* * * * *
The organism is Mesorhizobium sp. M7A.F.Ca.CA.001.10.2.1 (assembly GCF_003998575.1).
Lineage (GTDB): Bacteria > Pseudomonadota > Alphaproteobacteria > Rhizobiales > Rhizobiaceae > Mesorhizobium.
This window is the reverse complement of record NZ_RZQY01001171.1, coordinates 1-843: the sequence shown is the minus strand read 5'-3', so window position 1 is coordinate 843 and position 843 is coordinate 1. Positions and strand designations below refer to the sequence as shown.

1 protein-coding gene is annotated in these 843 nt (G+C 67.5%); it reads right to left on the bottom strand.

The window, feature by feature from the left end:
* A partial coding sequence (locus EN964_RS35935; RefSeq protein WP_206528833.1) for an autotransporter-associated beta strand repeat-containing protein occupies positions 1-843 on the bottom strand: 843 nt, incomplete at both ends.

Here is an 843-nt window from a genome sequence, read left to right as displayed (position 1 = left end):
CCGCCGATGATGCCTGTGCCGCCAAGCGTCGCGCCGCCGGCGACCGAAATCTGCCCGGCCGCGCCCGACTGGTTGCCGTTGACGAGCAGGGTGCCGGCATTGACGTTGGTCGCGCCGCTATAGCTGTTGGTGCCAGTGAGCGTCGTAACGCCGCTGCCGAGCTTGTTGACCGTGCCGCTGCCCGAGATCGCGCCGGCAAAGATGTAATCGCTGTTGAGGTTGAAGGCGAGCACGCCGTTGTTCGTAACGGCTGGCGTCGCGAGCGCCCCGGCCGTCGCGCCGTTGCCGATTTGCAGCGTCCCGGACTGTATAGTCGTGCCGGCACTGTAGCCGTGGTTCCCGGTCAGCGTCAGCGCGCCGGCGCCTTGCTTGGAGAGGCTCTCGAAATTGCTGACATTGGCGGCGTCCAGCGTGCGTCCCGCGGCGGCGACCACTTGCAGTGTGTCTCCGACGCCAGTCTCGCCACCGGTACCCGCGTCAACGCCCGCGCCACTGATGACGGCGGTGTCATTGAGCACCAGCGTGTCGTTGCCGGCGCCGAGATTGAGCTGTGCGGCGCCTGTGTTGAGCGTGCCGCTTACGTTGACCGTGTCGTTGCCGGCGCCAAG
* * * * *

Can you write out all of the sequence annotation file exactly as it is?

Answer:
The organism is Mesorhizobium sp. M7A.F.Ca.CA.001.10.2.1 (assembly GCF_003998575.1).
Lineage (GTDB): Bacteria > Pseudomonadota > Alphaproteobacteria > Rhizobiales > Rhizobiaceae > Mesorhizobium.
This window is the reverse complement of record NZ_RZQY01001171.1, coordinates 1-843: the sequence shown is the minus strand read 5'-3', so window position 1 is coordinate 843 and position 843 is coordinate 1. Positions and strand designations below refer to the sequence as shown.

1 protein-coding gene is annotated in these 843 nt (G+C 67.5%); it reads right to left on the bottom strand.

The window, feature by feature from the left end:
* A partial coding sequence (locus EN964_RS35935; RefSeq protein WP_206528833.1) for an autotransporter-associated beta strand repeat-containing protein occupies positions 1-843 on the bottom strand: 843 nt, incomplete at both ends.

Here is an 843-nt window from a genome sequence, read left to right as displayed (position 1 = left end):
CCGCCGATGATGCCTGTGCCGCCAAGCGTCGCGCCGCCGGCGACCGAAATCTGCCCGGCCGCGCCCGACTGGTTGCCGTTGACGAGCAGGGTGCCGGCATTGACGTTGGTCGCGCCGCTATAGCTGTTGGTGCCAGTGAGCGTCGTAACGCCGCTGCCGAGCTTGTTGACCGTGCCGCTGCCCGAGATCGCGCCGGCAAAGATGTAATCGCTGTTGAGGTTGAAGGCGAGCACGCCGTTGTTCGTAACGGCTGGCGTCGCGAGCGCCCCGGCCGTCGCGCCGTTGCCGATTTGCAGCGTCCCGGACTGTATAGTCGTGCCGGCACTGTAGCCGTGGTTCCCGGTCAGCGTCAGCGCGCCGGCGCCTTGCTTGGAGAGGCTCTCGAAATTGCTGACATTGGCGGCGTCCAGCGTGCGTCCCGCGGCGGCGACCACTTGCAGTGTGTCTCCGACGCCAGTCTCGCCACCGGTACCCGCGTCAACGCCCGCGCCACTGATGACGGCGGTGTCATTGAGCACCAGCGTGTCGTTGCCGGCGCCGAGATTGAGCTGTGCGGCGCCTGTGTTGAGCGTGCCGCTTACGTTGACCGTGTCGTTGCCGGCGCCAAG